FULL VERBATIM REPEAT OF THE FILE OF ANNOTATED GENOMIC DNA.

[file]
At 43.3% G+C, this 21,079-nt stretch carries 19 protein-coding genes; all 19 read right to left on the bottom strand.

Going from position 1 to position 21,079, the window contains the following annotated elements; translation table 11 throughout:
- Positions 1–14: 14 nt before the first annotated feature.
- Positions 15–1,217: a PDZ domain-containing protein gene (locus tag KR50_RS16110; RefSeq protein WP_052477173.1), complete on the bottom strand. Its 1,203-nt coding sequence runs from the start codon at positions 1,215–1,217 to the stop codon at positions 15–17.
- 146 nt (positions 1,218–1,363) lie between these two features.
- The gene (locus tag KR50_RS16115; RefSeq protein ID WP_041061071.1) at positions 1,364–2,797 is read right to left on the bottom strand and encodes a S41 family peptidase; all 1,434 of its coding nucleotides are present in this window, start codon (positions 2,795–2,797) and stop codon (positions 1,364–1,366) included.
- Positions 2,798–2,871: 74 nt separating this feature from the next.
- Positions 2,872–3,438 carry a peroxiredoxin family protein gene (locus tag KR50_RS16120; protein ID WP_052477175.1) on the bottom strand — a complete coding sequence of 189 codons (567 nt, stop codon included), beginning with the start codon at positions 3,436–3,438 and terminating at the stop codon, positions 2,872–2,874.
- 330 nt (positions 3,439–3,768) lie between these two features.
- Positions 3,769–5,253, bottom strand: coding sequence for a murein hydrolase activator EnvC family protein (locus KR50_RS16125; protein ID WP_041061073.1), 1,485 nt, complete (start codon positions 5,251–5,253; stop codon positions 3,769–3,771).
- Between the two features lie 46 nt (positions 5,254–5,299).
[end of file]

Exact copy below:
At 43.3% G+C, this 21,079-nt stretch carries 19 protein-coding genes; all 19 read right to left on the bottom strand.

Going from position 1 to position 21,079, the window contains the following annotated elements; translation table 11 throughout:
- Positions 1–14: 14 nt before the first annotated feature.
- Positions 15–1,217: a PDZ domain-containing protein gene (locus tag KR50_RS16110; RefSeq protein WP_052477173.1), complete on the bottom strand. Its 1,203-nt coding sequence runs from the start codon at positions 1,215–1,217 to the stop codon at positions 15–17.
- 146 nt (positions 1,218–1,363) lie between these two features.
- The gene (locus tag KR50_RS16115; RefSeq protein ID WP_041061071.1) at positions 1,364–2,797 is read right to left on the bottom strand and encodes a S41 family peptidase; all 1,434 of its coding nucleotides are present in this window, start codon (positions 2,795–2,797) and stop codon (positions 1,364–1,366) included.
- Positions 2,798–2,871: 74 nt separating this feature from the next.
- Positions 2,872–3,438 carry a peroxiredoxin family protein gene (locus tag KR50_RS16120; protein ID WP_052477175.1) on the bottom strand — a complete coding sequence of 189 codons (567 nt, stop codon included), beginning with the start codon at positions 3,436–3,438 and terminating at the stop codon, positions 2,872–2,874.
- 330 nt (positions 3,439–3,768) lie between these two features.
- Positions 3,769–5,253, bottom strand: coding sequence for a murein hydrolase activator EnvC family protein (locus KR50_RS16125; protein ID WP_041061073.1), 1,485 nt, complete (start codon positions 5,251–5,253; stop codon positions 3,769–3,771).
- Between the two features lie 46 nt (positions 5,254–5,299).